With the University’s virtual Convocation ceremony on June 23, 2021 U of T Engineering students mark the end of one journey and the beginning of another.
Having enriched the U of T Engineering community as undergraduate and graduate students, they will join our vibrant, global network of Skule™ alumni, where they will continue to address pressing challenges around the world and inspire the next generation.
This year’s 14 “Grads to Watch” — selected by their home departments and institutes — embody the spirit of U of T Engineering. Their stories illustrate the creativity, innovation and global impact that define our community. Watch their next steps!
Samantha Cheung (ChemE PhD 2T1)
Throughout her degree program, Cheung searched for opportunities to advocate for her fellow graduate students by serving on committees, organizing events and launching new student life programs.
An active member of the Graduate Engineering Council of Students (GECoS), Cheung started a Mental Wellness Commission and an Equity, Diversity & Inclusion Commission, both of which have made key recommendations to enhance graduate student life.“One of the most important skills I developed during my PhD is emotional intelligence,” she says. “Working with so many people from different backgrounds helped me become a better leader, co-worker, and person.”
She also led the creation of the first ever U of T Engineering Research Conference, which took place virtually last June.
“I’m also still in awe over how quickly my team put it together,” she says. “It is so important for graduate students to practice presenting their work, and to have a way to connect with each other, especially when labs were shut down due to COVID-19.”
Cheung’s own research focused on optimizing growing conditions for microalgae, single-celled organisms that can produce chemicals used in everything from biofuel to nutritional supplements and cosmetics. Combining this expertise with her leadership experience will, she hopes, enable her to make a difference in Canada’s biotech industry.
“I believe that harnessing the power of biology will be an important part of a more sustainable future,” she says. “I want to be one of the people conducting this impactful research.”
Fletcher Han (ChemE 2T0+PEY)
Born in a small town in New Zealand, and with heritage stretching across Northern Europe and East Asia, Han has lived in all over the world, including the Netherlands, which he still considers home. He chose U of T Engineering in part because its global community reflected his own background.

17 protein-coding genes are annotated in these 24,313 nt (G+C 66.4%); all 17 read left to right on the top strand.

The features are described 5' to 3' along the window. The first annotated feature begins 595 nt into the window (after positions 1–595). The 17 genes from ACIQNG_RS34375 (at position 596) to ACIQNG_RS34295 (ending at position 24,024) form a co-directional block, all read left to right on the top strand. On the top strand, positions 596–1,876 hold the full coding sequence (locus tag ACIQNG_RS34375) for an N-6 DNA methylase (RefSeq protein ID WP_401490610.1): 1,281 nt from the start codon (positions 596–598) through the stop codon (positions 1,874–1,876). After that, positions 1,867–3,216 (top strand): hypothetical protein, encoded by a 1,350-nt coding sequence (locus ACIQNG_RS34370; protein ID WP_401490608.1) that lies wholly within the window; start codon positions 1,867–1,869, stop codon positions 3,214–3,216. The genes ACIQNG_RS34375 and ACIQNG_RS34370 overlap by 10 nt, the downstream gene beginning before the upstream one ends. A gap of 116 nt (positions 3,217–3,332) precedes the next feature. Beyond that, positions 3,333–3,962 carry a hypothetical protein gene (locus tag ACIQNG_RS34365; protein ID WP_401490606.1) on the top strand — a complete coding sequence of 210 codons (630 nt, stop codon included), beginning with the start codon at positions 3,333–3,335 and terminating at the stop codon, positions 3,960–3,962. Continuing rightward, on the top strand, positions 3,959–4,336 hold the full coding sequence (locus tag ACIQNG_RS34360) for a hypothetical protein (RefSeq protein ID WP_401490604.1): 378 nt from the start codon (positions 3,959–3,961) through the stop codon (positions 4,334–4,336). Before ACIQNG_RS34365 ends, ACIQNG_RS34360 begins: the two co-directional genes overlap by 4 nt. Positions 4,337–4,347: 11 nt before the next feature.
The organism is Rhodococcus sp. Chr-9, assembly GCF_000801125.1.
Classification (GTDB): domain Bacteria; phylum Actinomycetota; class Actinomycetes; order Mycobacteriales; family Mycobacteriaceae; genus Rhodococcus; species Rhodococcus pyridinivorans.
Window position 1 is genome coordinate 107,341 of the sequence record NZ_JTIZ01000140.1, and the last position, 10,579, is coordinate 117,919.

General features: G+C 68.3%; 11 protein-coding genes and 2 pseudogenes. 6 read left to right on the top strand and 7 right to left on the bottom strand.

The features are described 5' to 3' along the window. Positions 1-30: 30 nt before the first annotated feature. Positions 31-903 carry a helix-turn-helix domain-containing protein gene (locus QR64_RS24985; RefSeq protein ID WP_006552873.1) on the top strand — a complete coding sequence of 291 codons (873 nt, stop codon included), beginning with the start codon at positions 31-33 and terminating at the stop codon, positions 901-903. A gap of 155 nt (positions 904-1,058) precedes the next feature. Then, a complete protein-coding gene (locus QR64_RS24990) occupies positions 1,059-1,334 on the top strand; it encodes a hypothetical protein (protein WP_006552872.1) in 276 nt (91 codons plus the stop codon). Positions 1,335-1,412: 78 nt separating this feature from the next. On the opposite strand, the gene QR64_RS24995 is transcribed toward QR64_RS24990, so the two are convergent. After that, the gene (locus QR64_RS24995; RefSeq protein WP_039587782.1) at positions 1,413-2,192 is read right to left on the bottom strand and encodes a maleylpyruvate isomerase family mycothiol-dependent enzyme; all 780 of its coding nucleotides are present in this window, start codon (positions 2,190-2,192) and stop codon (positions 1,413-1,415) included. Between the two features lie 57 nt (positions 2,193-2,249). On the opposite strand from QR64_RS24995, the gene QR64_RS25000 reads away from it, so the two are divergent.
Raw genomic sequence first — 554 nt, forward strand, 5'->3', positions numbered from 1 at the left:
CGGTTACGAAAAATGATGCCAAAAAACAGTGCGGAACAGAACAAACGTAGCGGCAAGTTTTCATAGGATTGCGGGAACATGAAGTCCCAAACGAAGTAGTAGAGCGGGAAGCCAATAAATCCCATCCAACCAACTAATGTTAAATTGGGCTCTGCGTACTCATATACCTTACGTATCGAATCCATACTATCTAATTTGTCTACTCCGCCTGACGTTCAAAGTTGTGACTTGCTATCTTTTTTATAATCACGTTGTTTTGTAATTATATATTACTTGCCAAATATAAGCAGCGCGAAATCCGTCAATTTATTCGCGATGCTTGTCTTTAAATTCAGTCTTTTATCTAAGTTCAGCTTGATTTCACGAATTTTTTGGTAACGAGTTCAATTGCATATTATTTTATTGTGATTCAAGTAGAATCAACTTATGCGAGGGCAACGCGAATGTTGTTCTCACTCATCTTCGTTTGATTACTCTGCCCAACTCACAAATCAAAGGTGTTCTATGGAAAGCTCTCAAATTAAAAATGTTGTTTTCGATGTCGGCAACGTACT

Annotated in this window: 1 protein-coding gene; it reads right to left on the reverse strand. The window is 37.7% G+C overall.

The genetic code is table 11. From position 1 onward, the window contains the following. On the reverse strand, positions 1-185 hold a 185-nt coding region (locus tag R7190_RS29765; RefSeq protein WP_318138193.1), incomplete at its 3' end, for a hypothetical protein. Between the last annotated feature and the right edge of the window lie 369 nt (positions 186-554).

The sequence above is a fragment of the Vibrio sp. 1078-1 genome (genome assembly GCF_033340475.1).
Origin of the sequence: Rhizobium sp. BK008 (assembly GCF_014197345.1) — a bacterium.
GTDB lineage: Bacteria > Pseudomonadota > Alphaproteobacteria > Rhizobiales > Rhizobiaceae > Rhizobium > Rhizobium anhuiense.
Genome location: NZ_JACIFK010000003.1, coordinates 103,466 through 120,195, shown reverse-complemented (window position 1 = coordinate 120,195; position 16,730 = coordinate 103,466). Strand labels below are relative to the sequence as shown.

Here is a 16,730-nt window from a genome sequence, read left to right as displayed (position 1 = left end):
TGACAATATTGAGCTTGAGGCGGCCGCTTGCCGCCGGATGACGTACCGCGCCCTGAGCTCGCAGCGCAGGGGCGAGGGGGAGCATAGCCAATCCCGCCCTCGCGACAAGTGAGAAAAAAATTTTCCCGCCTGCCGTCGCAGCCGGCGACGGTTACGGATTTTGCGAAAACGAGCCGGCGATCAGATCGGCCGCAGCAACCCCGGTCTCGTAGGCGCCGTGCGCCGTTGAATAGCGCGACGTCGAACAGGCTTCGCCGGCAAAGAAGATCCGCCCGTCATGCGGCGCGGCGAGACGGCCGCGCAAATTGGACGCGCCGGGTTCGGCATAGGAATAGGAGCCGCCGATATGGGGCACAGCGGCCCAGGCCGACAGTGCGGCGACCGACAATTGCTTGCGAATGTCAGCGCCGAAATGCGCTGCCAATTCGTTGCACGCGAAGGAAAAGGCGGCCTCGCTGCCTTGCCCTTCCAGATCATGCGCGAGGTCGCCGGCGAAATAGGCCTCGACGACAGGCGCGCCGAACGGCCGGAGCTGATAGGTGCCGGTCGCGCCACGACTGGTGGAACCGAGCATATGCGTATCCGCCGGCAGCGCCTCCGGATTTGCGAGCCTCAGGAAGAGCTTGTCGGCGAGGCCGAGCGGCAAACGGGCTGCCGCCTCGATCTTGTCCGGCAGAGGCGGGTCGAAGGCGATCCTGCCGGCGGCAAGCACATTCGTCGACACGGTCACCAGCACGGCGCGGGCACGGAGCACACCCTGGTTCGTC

“I wanted to learn from world-renowned professors and a cohort of talented minds from all over,” he says. “I was also keen to push my own boundaries while helping my fellow students with personal and professional development.”
Han chaired both the local chapter of the Canadian Society for Chemical Engineering and the Association of Leadership in Chemical Engineering. After his third year, he spent 16 months working as a Trade Floor Technology Consultant for Scotiabank through the PEY Co-op program, where he designed web tools to optimize trade floor operations.
In addition to earning the U of T International Engineering Scholar Award upon acceptance, Han also received the U of T Class of 8T2 Emerging Leaders Award, the U of T Class of 5T9 Emerging Leaders Award, and a University of Toronto Student Leadership Award. Next fall, he’ll head to Tsinghua University in Beijing as U of T’s first engineering student to receive a Schwarzman Scholarship.
In his final year, Han completed two major projects with a global engineering focus: an interdisciplinary capstone project in water insecurity and an undergraduate thesis about malnutrition.
“The success of a design relies not only the skills of engineers,” he says. “To enact global change, politics, business, and international relations must also have a seat at the table. Recognizing the importance of this, I hope to join a company in the future that values diversity to ensure that all voices are heard, and revolutionary solutions can be put forth.”
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